Some of the 36 youthful auditors attending the three-week-long synod on “Young People, the Faith and Vocational Discernment” at the Vatican this month told reporters during a press conference on October 19 that they are hoping that the final document, to be declared at the conclusion of the gathering, includes language that is more “welcoming” to LGBT Catholics.
A synod of bishops is an advisory body for the pope.
An AP report stated that the Vatican has taken a step in accommodating the demands of homosexual members by making a reference to “LGBT” for the first time in its preparatory document at the start of the synod.
However, some doctrinally orthodox bishops have taken exception to using such labels, including Philadelphia Archbishop Charles Chaput, who maintained in his speech that “there is no such thing as an ‘LGBTQ Catholic’ or a ‘transgender Catholic’ or a ‘heterosexual Catholic,’ as if our sexual appetites defined who we are.”
The Catechism of the Catholic Church makes the church’s teaching on homosexual behavior very clear. It reads, in part:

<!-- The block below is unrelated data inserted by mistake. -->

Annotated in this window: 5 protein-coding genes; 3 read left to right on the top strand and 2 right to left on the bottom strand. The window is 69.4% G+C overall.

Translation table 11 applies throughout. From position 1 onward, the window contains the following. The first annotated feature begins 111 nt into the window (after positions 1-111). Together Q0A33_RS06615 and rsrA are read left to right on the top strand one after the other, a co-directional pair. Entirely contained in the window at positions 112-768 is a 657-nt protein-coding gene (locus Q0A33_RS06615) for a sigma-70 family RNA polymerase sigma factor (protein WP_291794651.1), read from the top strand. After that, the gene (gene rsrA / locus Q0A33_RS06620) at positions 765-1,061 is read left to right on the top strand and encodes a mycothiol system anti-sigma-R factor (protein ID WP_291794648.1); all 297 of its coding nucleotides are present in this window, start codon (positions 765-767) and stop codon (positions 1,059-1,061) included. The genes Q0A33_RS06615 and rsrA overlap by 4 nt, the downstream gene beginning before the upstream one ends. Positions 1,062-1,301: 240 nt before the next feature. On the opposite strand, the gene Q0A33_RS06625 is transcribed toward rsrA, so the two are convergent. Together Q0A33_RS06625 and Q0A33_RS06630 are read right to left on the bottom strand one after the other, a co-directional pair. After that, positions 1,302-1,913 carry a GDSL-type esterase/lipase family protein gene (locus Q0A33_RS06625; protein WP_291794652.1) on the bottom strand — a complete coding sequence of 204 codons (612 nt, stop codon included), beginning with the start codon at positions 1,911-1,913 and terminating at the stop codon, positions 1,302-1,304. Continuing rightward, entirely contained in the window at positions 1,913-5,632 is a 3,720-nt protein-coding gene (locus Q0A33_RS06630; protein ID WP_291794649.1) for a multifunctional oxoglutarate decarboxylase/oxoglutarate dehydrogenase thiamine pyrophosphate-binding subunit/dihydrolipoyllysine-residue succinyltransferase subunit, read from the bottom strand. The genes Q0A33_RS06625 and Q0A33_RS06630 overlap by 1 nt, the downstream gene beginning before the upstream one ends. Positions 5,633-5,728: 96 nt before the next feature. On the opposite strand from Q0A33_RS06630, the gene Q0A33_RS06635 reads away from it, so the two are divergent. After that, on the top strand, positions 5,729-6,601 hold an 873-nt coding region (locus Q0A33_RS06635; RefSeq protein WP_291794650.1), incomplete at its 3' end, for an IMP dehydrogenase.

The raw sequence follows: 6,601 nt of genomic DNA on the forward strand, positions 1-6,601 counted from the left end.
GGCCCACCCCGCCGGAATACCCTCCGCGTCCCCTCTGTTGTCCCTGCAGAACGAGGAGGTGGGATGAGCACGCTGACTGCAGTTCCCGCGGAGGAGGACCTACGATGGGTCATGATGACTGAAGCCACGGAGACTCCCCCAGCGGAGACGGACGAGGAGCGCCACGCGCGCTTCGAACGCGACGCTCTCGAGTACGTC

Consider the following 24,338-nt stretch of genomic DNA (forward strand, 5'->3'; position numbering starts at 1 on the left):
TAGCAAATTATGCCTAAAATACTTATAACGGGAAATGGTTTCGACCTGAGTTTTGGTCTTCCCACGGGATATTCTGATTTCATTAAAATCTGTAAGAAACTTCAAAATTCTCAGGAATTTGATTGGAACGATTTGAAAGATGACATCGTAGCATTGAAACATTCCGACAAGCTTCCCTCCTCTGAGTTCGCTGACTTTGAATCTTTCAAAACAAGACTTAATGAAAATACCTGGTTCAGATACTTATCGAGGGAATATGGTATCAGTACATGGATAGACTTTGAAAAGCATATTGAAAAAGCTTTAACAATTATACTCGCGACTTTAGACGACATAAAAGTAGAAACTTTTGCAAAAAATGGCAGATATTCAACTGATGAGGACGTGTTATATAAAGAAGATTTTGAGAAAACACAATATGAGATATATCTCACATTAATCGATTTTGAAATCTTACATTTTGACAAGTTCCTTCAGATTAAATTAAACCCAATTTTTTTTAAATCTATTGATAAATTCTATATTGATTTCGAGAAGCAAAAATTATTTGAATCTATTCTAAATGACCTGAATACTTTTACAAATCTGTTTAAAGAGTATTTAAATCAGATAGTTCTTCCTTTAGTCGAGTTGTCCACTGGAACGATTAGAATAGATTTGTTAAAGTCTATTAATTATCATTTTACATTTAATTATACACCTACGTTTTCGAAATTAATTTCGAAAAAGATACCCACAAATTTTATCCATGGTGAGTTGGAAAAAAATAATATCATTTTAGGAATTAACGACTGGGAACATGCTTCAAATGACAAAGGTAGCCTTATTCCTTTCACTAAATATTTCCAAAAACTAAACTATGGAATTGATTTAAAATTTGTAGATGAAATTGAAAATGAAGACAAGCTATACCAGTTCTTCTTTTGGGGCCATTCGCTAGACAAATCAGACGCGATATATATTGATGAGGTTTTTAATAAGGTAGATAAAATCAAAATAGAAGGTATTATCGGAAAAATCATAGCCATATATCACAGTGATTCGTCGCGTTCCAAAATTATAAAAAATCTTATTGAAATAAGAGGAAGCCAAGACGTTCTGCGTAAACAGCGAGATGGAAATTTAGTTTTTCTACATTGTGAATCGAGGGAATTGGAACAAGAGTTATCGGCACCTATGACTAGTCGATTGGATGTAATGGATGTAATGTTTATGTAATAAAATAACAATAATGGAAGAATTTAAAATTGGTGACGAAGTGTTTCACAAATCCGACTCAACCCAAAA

Homosexuality refers to relations between men or between women who experience an exclusive or predominant sexual attraction toward persons of the same sex. It has taken a great variety of forms through the centuries and in different cultures. Its psychological genesis remains largely unexplained. Basing itself on Sacred Scripture, which presents homosexual acts as acts of grave depravity, … tradition has always declared that “homosexual acts are intrinsically disordered.” … Under no circumstances can they be approved.
While the church condemns “homosexual acts,” its teaching is by no means unwelcoming or uncharitable. The Catechism notes:
The number of men and women who have deep-seated homosexual tendencies is not negligible. This inclination, which is objectively disordered, constitutes for most of them a trial. They must be accepted with respect, compassion, and sensitivity.
The Catechism offers this admonition for homosexual members so that they may ultimately overcome their disorder and achieve sanctification:
Homosexual persons are called to chastity. By the virtues of self-mastery that teach them inner freedom, at times by the support of disinterested friendship, by prayer and sacramental grace, they can and should gradually and resolutely approach Christian perfection.
Therefore, the homosexual individual is not “unwelcome” in the Catholic Church, but, like all of the faithful, must reject sinful behavior.
Image: Screenshot of the website of the United States Conference of Catholic Bishops